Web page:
GeForce GTX 285 review | 3-way SLI
Posted by Hilbert Hagedoorn on: 01/14/2009 02:00 PM [ 0 comment(s) ]
Brothers in Arms: Hell's Highway
Hell's Highway, another WWII shooter some might say. But in reality the setting of war is really just a vehicle for Gearbox to tell the storyline of a Band of Brothers led by you, Sergeant Matt Baker, as they deal with the madness and consequences of war. The game tells the story of Operation Market Garden in the country where yours truly lives, in the Netherlands (aka Holland). It's about the besieged journey from Eindhoven to Arnhem where tremendous battles were fought.
Exactly that road, Highway 69; the road from Eindhoven to Arnhem was later nicknamed: Hell's Highway.
One of the most impressive details is that the area of Operation Market Garden was completely reconstructed using historical documents and images. It's uncanny to see and experience the design of 1944 Holland. Even now in 2009 you can still see striking similarities from our country. Street signs, building structures, clothing and even the clinker bricks on the roads dispense a true authentic mood. This reviewer is Dutch, so what level would be more appropriate than one of the starting levels, in a field in the Netherlands, moving towards a large windmill ahead of us. Lots of geometry is to be found here, and in fact one of the more complex scenes to render for the GPU. Yes, welcome to Holland.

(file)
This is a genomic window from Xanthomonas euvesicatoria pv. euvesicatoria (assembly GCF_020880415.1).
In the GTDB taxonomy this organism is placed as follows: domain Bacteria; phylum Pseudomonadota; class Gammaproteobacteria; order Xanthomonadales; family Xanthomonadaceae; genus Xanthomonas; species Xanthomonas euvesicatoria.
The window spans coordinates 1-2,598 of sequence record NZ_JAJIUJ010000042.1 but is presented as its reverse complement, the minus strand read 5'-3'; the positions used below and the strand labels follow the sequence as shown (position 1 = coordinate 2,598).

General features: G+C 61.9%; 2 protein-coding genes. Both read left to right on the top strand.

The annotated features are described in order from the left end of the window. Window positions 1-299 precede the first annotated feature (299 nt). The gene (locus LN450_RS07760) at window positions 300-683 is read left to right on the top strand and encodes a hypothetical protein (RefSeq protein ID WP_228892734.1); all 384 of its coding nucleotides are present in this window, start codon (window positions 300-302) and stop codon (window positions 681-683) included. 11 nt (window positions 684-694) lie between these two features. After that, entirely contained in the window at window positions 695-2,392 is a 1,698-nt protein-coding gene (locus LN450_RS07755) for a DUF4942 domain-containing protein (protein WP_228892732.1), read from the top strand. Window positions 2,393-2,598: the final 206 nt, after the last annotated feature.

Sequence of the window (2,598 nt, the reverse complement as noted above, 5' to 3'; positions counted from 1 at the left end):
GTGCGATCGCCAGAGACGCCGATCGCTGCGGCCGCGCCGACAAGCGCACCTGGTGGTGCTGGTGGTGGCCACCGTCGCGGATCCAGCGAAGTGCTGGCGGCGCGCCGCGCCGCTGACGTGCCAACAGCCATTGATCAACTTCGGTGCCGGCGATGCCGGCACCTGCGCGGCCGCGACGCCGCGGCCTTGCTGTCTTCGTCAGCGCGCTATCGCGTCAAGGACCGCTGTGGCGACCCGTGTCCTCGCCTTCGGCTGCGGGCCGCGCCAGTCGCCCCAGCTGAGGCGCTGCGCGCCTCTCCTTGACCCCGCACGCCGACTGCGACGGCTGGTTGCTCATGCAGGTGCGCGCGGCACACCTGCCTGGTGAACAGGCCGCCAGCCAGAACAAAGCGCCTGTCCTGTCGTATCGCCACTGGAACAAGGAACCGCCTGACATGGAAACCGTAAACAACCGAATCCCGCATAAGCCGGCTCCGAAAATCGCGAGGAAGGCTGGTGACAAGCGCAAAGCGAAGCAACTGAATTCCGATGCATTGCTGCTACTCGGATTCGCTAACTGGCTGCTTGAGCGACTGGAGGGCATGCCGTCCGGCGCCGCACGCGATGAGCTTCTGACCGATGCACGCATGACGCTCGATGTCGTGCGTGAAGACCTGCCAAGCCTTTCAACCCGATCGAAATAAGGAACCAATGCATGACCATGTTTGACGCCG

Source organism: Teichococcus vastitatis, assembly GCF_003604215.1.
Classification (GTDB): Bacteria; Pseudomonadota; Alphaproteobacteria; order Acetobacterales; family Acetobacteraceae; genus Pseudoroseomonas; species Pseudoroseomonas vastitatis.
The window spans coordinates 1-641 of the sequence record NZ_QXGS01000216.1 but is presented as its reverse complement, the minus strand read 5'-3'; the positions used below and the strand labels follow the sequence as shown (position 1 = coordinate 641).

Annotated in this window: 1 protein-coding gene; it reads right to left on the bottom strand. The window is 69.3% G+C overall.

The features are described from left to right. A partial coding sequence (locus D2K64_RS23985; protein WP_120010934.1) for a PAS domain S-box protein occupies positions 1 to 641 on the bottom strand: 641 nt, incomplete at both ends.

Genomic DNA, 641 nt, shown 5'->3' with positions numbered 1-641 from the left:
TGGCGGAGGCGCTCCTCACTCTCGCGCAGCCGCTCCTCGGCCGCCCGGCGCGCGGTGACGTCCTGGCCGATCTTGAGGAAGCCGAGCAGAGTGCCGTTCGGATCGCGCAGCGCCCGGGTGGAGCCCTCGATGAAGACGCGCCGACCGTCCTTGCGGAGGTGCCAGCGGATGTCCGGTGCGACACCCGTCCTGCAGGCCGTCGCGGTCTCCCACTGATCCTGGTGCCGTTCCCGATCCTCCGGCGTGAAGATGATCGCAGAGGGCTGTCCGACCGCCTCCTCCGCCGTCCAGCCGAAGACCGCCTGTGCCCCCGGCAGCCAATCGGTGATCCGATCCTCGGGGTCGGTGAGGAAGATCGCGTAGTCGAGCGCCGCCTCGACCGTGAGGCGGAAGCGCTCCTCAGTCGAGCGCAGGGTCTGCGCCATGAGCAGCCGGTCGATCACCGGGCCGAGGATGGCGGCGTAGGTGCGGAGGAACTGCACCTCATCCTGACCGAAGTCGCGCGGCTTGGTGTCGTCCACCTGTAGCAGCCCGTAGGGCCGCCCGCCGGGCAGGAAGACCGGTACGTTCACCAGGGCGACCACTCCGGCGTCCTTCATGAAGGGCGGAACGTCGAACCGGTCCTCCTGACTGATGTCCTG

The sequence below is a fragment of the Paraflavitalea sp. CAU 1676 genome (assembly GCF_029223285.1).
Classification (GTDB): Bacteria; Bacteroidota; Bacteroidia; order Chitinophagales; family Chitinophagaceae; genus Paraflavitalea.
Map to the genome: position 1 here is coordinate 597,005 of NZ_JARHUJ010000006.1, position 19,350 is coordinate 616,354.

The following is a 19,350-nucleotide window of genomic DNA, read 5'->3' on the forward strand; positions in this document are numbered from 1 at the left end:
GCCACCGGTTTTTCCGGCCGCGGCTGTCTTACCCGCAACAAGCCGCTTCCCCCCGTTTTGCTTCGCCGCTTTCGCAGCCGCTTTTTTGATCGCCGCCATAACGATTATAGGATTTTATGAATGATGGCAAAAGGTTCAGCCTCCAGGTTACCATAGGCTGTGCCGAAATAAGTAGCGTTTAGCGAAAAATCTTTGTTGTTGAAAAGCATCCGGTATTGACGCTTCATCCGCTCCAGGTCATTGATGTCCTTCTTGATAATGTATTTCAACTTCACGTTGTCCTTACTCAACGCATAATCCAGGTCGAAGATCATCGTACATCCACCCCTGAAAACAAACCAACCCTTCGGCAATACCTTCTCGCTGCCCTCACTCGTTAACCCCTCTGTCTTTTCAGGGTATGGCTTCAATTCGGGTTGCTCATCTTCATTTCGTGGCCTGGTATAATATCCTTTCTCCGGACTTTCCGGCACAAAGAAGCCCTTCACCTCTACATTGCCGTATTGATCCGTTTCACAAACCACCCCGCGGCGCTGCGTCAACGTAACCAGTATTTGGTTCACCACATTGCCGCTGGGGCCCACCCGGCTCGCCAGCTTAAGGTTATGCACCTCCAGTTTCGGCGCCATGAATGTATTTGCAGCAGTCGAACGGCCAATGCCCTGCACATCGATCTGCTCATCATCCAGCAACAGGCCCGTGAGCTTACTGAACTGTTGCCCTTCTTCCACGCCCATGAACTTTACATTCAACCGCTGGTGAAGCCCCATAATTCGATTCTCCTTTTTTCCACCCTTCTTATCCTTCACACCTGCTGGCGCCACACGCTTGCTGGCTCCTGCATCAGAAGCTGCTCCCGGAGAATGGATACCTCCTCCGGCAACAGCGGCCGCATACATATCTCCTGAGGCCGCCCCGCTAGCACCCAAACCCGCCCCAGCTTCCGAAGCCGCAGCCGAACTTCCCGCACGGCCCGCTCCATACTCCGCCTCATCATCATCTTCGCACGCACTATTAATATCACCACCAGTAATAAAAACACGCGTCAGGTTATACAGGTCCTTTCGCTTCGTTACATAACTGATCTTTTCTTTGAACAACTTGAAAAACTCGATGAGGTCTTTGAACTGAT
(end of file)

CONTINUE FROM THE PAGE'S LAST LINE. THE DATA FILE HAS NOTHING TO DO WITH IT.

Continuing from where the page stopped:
- Texture Quality HIGH
- Shadow Texture Quality HIGH
- Shadow Detail HIGH
- Vsync OFF
Release two months ago and still on top of my list. Again we have all the eye candy enabled in BIA. ATI recently did a lot of optimization in their driver for BIA bringing it close to the GTX 295, it's not enough though. The massive amount of shader performance is something this game really appreciates and that shows.
We notice that the Radeon HD 4870 1024MB is managing fine though has to forfeit on performance once we pass 1600x1200. The Radeon however is 100 bucks cheaper, do keep that in mind. We see roughly a 10% performance benefit among the GTX 280/285.
Here we spot the different brand competing fiercely with each other. They are all really close aren't they ? Still, at this level each rendered frame per second counts, it's what you pay for.
And once we look into multi-GPU performance we see stumble into the fact of CPU limitation. It's a stage where the GPUs have plenty of headroom to render faster, yet the CPU can't provide it's data enough.
And yes, that's in fact a luxury problem to have ;)
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